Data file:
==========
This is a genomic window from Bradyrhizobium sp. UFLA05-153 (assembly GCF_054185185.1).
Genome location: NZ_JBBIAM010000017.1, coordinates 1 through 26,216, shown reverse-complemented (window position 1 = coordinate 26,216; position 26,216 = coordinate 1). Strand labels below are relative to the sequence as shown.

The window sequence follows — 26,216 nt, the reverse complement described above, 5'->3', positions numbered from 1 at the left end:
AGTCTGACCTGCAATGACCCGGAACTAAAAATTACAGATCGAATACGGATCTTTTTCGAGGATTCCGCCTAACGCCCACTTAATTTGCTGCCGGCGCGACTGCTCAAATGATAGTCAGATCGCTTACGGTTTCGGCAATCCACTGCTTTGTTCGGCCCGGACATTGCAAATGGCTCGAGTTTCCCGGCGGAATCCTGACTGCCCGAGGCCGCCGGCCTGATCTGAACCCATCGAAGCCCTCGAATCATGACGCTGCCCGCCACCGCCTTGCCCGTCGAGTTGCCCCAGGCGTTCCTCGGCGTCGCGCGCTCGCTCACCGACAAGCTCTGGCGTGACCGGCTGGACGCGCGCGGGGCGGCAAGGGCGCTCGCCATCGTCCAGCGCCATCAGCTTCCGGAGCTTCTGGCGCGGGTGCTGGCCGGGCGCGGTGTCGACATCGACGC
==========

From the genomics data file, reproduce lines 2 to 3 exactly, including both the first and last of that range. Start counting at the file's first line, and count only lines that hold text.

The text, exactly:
Genome location: NZ_JBBIAM010000017.1, coordinates 1 through 26,216, shown reverse-complemented (window position 1 = coordinate 26,216; position 26,216 = coordinate 1). Strand labels below are relative to the sequence as shown.

The window sequence follows — 26,216 nt, the reverse complement described above, 5'->3', positions numbered from 1 at the left end: